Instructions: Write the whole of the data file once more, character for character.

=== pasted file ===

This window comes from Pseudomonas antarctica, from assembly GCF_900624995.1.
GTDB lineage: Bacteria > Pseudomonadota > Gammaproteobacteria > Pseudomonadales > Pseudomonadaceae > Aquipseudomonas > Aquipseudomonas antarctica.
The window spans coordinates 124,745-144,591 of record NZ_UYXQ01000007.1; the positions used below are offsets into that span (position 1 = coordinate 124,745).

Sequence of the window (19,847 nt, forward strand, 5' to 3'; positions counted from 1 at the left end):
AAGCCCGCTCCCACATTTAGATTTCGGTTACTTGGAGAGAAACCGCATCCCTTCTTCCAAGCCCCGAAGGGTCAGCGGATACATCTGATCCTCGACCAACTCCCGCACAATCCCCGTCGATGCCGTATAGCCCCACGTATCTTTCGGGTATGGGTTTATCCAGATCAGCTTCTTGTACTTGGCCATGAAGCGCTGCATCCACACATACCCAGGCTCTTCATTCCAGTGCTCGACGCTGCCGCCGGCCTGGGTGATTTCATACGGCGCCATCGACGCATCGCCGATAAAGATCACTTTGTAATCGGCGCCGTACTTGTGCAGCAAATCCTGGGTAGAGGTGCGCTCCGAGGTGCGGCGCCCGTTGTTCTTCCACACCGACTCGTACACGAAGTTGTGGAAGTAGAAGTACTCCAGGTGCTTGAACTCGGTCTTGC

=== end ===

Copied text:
This window comes from Pseudomonas antarctica, from assembly GCF_900624995.1.
GTDB lineage: Bacteria > Pseudomonadota > Gammaproteobacteria > Pseudomonadales > Pseudomonadaceae > Aquipseudomonas > Aquipseudomonas antarctica.
The window spans coordinates 124,745-144,591 of record NZ_UYXQ01000007.1; the positions used below are offsets into that span (position 1 = coordinate 124,745).

Sequence of the window (19,847 nt, forward strand, 5' to 3'; positions counted from 1 at the left end):
AAGCCCGCTCCCACATTTAGATTTCGGTTACTTGGAGAGAAACCGCATCCCTTCTTCCAAGCCCCGAAGGGTCAGCGGATACATCTGATCCTCGACCAACTCCCGCACAATCCCCGTCGATGCCGTATAGCCCCACGTATCTTTCGGGTATGGGTTTATCCAGATCAGCTTCTTGTACTTGGCCATGAAGCGCTGCATCCACACATACCCAGGCTCTTCATTCCAGTGCTCGACGCTGCCGCCGGCCTGGGTGATTTCATACGGCGCCATCGACGCATCGCCGATAAAGATCACTTTGTAATCGGCGCCGTACTTGTGCAGCAAATCCTGGGTAGAGGTGCGCTCCGAGGTGCGGCGCCCGTTGTTCTTCCACACCGACTCGTACACGAAGTTGTGGAAGTAGAAGTACTCCAGGTGCTTGAACTCGGTCTTGC